During the “Deiseanna Duitse” series, which was broadcast on Facebook Live last year, Gaelchultúr interviewed various people working in sectors in which a high standard of written Irish is required. In this article, we look at some of the advice they had to offer those who are interested in adding to their language skills, particularly in written Irish.
Firstly, the interviews often touched on the importance of an in-depth knowledge of vocabulary and linguistic registers, especially in the areas of translation and editing. All of the interviewees emphasised the need for continuous learning, so what steps should a person who wants to perfect these aspects of the language take? Listening comprehension, reading and writing were mentioned in most interviews.
One step that is necessary to become fluent in a language is to continually practise listening comprehension and communication skills and some guests recommended listening to radio and television programmes regularly to improve these skills. Fionnuala Croker, Press Officer with the European Parliament in Ireland, highly recommended immersive education, citing the periods she spent in France and Spain learning the languages. Susan Folan, a freelance interpreter, also noted the importance of listening comprehension skills, especially for interpreters. She mentioned that Irish is alive and well in the cities now too, in Dublin, Belfast and Galway for example. Therefore, those who cannot spend time in a Gaeltacht area should not lose hope.
The guests all agreed that the two related skills of reading and writing require regular practice. Aislínn McCrory, Acting Head of the Irish Language Unit in the European Commission’s Directorate General for Translation, is of the opinion that it is impossible to write good Irish without reading good Irish. In terms of reading materials, there were recommendations ranging from novels to academic articles, and lecturer Eimear Ní Chinnéide mentioned the value of reading not only for the sake of improving language skills, but also to take pleasure in reading stimulating materials.
As for writing, the guests mentioned the importance of writing regularly. Regularly writing blog entries and articles were common suggestions. In addition to that, Labhrás Ó Finneadha, translator and Quality Coordinator in the Irish Translation Unit in the European Parliament, provided a comprehensive guide for those who wish to pursue a career in translation. According to him, translation is a craft, “a process that is always ongoing” and he explained his approach to working independently. This approach involves choosing a reasonably complicated Irish-language text, a newspaper article for example, and spending two hours translating it. The article should then be set aside for two days, and after that it should be re-read and re-structured. Feedback should then be sought from somebody with good Irish and then the aspiring translator should review and practise one point mentioned in the feedback. Ó Finneadha emphasised that this process should be repeated at least once a month. Practise of this sort is an indispensable step in learning the craft and this approach should be suitable for anybody.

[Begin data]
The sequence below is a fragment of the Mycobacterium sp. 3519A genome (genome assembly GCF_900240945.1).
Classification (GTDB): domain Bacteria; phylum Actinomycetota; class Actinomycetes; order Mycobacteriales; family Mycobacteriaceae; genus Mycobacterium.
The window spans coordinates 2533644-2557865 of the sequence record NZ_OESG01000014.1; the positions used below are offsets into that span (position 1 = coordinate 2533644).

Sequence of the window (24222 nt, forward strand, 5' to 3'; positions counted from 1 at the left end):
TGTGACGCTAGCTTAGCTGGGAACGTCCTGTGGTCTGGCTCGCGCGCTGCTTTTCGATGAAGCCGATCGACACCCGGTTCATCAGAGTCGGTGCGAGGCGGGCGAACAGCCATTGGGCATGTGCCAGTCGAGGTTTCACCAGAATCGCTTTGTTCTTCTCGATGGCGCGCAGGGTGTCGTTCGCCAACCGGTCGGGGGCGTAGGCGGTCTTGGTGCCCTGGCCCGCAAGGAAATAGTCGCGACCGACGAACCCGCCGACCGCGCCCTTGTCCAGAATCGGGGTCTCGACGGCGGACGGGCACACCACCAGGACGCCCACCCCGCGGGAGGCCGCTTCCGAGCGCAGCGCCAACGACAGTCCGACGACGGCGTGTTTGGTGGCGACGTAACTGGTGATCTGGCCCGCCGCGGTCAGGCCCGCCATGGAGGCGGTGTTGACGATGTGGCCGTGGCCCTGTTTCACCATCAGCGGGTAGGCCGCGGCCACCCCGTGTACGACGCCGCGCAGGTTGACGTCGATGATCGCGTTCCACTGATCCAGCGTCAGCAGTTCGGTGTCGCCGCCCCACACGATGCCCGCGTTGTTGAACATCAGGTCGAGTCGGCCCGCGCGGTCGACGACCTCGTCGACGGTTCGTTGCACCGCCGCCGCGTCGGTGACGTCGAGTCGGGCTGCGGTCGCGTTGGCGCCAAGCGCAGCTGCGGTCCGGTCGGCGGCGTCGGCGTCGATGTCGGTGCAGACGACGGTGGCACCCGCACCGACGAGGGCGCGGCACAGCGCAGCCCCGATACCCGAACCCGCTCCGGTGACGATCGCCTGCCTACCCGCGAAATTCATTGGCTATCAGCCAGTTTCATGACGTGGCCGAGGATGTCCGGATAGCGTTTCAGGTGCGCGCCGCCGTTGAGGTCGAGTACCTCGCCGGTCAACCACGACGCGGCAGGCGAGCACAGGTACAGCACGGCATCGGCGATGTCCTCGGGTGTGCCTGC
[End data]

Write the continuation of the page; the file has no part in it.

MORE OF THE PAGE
As mentioned above, excellent language skills are extremely important in Irish language sectors, and the tips covered above are a good starting point to improving these skills. But what did our guests have to say about the employment opportunities that are available to those who already have excellent language skills what suggestions did our guests have regarding the world of work? The interviewees discussed these employment opportunities in detail and they had the following suggestions for those who are at the beginning of their journey.
Firstly, Mícheál Ó Conaire, of the Department of Culture, Heritage and the Gaeltacht, mentioned the importance of keeping abreast of the available vacancies. Vacancies in the civil service and in the European Union are advertised online on publicjobs.ie and eujobs.ie, and he said that it would be useful to create accounts on these websites in order to receive email notifications when new vacancies are posted. Similarly, he said that it is worth following the social media accounts of the European institutions as well as those of the Department [of Culture, Heritage and the Gaeltacht].
When Irish language careers are being discussed, we often hear mention of the challenging EPSO examinations, which candidates for permanent jobs in the EU must pass. According to Ó Conaire, however, there are different ways of negotiating this system. He recommends applying for a training course, either in Europe or here in Ireland, or applying for a temporary position to get a glimpse into the world of translation before diving headfirst into the complicated recruitment process.
This approach brings with it certain advantages - Labhrás Ó Finneadha mentioned the invaluable support received as part of the European Parliament's training courses. As well as that, people in temporary positions in the EU can avail of the opportunity to learn a third language as a part of their job, as Róisín Ní Bhaoill, proofreader in the EU Publications Office, is currently doing.
Of course, there are those who would prefer to carve out a career here in Ireland. Mícheál Ó Conaire is very positive regarding positions in the civil service here. There are a lot of benefits to jobs in the civil service and Ó Conaire also mentioned that positions come up not only in Dublin, but all over the country.
This article gives you a small taste of all that was discussed in the “Deiseanna Duitse” series but, if you would like more information, the full interviews are available on Gaelchultúr's YouTube channel and Facebook page. The guests' inspiring contributions will be very useful for those who are considering a career through Irish, and we're very grateful to them for sharing their expertise with us.